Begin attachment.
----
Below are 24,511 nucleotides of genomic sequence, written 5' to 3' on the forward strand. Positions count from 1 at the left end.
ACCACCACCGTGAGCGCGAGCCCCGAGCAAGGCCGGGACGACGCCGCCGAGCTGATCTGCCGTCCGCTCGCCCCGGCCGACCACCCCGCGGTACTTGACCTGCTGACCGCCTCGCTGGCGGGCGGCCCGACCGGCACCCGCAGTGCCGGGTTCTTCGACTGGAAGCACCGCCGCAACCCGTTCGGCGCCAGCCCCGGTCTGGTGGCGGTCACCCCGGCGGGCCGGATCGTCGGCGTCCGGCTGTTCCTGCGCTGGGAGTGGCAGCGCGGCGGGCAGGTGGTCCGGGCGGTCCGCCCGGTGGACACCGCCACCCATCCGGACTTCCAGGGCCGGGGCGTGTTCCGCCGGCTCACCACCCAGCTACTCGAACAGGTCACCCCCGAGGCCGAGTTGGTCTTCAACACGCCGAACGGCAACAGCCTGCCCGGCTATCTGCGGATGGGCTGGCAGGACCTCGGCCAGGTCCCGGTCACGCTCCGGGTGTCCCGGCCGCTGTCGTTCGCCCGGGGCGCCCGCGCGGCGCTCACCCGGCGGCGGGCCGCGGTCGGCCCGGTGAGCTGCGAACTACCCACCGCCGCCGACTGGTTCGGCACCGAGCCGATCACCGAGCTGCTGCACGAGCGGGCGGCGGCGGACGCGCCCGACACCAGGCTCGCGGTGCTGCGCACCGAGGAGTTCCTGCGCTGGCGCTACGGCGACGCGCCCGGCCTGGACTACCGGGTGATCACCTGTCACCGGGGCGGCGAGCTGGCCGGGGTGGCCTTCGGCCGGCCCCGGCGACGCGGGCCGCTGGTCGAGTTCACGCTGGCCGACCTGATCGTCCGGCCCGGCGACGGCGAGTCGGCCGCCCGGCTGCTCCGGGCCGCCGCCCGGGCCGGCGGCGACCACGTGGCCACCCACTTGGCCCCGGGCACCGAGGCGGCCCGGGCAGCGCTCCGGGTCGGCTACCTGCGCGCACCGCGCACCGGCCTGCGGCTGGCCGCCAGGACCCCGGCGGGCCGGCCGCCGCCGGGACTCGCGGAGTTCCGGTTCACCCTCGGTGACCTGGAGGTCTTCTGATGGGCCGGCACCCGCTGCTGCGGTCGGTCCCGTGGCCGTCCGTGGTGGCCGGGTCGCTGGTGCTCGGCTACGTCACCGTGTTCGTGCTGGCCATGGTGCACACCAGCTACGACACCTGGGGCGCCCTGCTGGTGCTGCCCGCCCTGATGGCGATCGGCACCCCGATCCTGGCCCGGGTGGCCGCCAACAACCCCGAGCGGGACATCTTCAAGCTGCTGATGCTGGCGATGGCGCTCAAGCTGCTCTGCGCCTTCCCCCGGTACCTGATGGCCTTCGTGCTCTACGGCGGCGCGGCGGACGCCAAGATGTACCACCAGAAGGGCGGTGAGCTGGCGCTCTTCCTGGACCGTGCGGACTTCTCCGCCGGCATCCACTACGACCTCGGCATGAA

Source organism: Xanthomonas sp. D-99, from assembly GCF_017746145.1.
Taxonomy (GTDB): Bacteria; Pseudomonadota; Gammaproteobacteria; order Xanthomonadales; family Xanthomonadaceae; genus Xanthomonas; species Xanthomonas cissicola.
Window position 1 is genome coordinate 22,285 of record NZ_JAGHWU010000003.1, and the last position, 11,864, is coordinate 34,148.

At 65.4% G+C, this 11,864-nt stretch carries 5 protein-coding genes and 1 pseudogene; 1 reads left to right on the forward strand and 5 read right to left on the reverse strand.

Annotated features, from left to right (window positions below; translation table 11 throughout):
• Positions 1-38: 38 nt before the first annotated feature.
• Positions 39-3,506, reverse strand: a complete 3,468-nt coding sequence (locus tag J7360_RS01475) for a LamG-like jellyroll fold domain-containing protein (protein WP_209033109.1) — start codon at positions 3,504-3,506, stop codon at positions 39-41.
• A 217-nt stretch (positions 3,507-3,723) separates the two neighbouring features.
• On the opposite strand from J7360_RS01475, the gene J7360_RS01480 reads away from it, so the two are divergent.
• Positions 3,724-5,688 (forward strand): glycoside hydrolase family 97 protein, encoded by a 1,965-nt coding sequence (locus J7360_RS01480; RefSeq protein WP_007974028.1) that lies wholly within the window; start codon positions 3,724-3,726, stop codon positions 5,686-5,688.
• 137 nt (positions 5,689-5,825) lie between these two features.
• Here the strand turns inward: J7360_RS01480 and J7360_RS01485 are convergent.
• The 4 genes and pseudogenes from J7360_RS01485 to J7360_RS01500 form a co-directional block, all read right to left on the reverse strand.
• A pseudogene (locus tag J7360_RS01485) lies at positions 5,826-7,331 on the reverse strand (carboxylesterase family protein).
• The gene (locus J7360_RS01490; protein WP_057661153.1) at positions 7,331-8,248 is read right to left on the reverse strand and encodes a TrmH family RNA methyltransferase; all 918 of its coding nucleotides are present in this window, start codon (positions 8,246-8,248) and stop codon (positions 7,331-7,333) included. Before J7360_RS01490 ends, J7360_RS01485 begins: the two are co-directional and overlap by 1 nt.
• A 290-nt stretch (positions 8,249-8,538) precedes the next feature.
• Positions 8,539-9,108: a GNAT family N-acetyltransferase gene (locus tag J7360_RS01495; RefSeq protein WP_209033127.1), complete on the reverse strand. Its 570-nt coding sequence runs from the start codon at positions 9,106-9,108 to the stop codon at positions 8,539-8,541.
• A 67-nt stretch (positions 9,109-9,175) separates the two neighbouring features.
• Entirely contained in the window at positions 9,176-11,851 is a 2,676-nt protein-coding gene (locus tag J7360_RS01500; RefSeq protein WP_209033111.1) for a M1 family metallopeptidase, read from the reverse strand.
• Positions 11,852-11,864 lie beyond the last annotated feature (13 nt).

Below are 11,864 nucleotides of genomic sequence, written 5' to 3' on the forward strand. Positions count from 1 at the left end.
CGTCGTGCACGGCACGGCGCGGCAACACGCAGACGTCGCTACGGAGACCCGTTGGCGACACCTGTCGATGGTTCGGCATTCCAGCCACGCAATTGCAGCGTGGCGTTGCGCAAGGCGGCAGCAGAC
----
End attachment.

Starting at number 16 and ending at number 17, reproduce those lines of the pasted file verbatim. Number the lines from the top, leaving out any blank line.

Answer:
• A pseudogene (locus tag J7360_RS01485) lies at positions 5,826-7,331 on the reverse strand (carboxylesterase family protein).
• The gene (locus J7360_RS01490; protein WP_057661153.1) at positions 7,331-8,248 is read right to left on the reverse strand and encodes a TrmH family RNA methyltransferase; all 918 of its coding nucleotides are present in this window, start codon (positions 8,246-8,248) and stop codon (positions 7,331-7,333) included. Before J7360_RS01490 ends, J7360_RS01485 begins: the two are co-directional and overlap by 1 nt.